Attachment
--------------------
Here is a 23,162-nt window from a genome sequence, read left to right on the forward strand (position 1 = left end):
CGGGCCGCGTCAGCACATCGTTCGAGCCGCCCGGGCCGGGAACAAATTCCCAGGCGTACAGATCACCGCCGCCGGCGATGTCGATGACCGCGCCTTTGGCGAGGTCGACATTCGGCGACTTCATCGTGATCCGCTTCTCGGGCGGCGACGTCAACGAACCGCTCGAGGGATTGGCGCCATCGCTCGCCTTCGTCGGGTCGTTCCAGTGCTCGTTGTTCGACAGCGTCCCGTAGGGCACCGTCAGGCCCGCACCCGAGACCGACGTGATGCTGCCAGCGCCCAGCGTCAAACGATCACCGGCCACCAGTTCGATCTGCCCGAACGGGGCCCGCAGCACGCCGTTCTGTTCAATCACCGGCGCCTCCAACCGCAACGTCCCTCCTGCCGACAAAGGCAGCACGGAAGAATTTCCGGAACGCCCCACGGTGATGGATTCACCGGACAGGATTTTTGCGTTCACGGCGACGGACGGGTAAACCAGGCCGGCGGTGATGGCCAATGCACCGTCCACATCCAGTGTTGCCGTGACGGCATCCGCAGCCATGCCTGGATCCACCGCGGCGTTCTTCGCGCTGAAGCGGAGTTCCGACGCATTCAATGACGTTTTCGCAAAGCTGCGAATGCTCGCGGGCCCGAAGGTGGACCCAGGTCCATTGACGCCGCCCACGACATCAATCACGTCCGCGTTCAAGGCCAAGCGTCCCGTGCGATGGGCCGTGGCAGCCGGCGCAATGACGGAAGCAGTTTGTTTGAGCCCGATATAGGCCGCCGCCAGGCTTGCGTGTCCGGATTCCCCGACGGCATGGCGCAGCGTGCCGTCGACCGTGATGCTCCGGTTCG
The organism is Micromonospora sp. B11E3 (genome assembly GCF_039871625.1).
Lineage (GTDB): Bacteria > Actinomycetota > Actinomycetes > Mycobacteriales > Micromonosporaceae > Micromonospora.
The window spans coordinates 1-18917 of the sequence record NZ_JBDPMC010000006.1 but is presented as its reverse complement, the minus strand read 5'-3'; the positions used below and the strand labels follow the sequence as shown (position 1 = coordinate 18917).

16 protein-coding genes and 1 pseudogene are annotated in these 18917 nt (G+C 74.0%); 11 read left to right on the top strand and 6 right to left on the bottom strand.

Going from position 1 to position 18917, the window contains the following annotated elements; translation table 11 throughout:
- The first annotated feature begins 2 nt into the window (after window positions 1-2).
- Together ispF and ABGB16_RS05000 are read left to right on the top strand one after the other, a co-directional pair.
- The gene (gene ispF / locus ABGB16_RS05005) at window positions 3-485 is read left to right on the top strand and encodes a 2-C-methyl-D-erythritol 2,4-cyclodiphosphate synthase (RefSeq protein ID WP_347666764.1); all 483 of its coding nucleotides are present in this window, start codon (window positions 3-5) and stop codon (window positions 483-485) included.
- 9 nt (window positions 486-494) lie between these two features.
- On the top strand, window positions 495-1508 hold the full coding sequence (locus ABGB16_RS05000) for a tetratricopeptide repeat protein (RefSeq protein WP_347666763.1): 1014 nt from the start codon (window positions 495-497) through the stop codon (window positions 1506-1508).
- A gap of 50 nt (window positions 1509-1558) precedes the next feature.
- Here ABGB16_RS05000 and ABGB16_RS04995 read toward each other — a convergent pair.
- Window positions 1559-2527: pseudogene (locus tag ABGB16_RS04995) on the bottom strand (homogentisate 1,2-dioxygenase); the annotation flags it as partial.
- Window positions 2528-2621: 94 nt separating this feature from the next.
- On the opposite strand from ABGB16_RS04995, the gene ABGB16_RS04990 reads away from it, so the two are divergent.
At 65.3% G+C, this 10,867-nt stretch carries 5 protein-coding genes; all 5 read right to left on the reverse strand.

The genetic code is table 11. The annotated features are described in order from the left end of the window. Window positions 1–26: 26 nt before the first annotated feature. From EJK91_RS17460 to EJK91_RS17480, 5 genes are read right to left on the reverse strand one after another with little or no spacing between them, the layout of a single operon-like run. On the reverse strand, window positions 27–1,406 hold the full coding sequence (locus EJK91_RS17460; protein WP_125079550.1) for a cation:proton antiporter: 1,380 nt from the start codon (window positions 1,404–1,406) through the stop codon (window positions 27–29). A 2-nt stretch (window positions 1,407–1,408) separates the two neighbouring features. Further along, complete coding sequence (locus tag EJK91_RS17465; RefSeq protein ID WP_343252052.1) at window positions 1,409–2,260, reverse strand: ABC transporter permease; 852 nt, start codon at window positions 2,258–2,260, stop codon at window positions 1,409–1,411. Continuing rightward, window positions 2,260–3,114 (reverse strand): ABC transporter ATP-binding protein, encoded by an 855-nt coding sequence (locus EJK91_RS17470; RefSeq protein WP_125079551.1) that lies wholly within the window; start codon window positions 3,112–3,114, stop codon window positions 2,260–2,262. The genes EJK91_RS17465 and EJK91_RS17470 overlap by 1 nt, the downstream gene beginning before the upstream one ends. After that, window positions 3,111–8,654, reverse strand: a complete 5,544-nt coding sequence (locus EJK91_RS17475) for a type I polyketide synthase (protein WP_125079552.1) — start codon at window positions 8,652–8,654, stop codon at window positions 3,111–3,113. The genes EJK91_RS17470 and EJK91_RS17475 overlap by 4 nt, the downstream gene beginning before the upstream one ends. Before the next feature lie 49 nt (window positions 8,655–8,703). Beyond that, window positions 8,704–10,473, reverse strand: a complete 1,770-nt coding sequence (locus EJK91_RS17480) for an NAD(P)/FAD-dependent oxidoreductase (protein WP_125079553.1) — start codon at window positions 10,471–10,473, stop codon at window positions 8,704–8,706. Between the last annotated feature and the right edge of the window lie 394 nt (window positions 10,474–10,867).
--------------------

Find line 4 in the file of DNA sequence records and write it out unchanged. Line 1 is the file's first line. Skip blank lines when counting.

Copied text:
Lineage (GTDB): Bacteria > Actinomycetota > Actinomycetes > Mycobacteriales > Micromonosporaceae > Micromonospora.